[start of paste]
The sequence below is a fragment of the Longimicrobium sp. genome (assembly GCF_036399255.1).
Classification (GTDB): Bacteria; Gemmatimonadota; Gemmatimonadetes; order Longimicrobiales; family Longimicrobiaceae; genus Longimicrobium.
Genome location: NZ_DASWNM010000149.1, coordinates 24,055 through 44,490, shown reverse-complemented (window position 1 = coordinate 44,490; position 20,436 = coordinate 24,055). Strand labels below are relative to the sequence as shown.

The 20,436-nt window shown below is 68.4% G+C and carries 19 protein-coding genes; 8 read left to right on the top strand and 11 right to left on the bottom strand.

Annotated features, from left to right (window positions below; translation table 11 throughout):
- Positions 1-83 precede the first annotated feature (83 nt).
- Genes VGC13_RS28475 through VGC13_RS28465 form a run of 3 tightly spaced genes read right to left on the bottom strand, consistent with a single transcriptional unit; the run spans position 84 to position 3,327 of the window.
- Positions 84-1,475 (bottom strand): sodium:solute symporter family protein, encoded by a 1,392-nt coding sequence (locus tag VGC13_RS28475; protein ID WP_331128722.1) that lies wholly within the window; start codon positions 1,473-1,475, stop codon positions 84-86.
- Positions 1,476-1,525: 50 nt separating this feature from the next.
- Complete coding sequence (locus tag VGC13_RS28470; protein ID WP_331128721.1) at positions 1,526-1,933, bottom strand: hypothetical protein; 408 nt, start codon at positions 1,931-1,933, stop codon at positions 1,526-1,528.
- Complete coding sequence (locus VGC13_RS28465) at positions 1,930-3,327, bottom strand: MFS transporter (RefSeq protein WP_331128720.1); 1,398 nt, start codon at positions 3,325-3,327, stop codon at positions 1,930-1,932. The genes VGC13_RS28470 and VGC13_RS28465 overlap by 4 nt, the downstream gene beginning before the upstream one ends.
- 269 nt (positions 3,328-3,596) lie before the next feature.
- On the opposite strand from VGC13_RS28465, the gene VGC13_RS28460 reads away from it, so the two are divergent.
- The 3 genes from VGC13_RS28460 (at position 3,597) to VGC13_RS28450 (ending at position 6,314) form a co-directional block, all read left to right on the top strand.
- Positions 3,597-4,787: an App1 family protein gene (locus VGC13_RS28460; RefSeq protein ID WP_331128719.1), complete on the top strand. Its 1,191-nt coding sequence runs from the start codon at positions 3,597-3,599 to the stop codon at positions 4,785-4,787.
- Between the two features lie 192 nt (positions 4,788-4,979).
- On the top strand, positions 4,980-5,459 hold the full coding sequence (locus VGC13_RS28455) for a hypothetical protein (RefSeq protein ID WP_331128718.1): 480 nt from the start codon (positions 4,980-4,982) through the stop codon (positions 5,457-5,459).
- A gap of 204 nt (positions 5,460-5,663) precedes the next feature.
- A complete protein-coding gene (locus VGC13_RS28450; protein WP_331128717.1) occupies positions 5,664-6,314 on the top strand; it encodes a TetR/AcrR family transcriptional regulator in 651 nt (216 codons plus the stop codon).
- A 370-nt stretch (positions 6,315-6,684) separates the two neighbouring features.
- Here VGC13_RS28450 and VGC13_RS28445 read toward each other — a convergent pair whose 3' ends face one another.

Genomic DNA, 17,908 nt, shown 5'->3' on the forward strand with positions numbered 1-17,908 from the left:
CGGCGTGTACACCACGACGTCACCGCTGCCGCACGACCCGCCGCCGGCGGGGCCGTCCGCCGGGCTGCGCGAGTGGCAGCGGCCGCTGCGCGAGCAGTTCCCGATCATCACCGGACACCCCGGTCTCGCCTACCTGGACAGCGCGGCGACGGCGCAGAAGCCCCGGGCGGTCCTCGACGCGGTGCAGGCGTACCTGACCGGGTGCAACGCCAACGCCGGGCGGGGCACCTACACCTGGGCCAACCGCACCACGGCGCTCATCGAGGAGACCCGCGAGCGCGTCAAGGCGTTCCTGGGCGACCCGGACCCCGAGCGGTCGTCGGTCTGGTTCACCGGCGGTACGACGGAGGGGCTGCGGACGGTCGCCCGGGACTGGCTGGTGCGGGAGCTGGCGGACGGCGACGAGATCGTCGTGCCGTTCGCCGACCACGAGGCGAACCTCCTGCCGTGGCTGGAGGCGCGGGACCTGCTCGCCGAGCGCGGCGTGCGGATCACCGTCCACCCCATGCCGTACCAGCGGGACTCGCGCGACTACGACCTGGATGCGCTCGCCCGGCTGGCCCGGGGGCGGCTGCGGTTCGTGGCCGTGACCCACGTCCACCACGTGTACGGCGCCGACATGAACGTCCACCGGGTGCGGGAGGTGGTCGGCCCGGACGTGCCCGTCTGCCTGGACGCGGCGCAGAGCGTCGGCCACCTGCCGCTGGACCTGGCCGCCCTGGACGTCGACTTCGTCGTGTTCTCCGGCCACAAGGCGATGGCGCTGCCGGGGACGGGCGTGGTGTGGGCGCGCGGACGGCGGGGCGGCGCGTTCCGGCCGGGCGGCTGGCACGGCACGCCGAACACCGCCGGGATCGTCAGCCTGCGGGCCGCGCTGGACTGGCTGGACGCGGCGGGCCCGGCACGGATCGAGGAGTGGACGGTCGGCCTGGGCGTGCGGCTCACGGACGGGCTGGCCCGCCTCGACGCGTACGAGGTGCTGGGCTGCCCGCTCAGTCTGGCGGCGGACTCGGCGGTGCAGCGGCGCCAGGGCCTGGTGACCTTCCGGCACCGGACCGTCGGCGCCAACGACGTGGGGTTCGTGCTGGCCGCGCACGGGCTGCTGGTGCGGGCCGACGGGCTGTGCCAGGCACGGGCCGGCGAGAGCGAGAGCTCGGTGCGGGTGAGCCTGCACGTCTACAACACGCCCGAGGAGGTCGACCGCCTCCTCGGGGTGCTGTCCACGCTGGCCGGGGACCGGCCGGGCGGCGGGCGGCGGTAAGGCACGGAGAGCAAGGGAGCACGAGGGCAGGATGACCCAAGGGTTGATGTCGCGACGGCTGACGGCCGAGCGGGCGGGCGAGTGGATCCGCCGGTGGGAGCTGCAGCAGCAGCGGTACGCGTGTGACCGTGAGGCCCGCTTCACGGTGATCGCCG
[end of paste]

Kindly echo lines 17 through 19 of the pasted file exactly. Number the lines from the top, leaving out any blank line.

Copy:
- On the top strand, positions 4,980-5,459 hold the full coding sequence (locus VGC13_RS28455) for a hypothetical protein (RefSeq protein ID WP_331128718.1): 480 nt from the start codon (positions 4,980-4,982) through the stop codon (positions 5,457-5,459).
- A gap of 204 nt (positions 5,460-5,663) precedes the next feature.
- A complete protein-coding gene (locus VGC13_RS28450; protein WP_331128717.1) occupies positions 5,664-6,314 on the top strand; it encodes a TetR/AcrR family transcriptional regulator in 651 nt (216 codons plus the stop codon).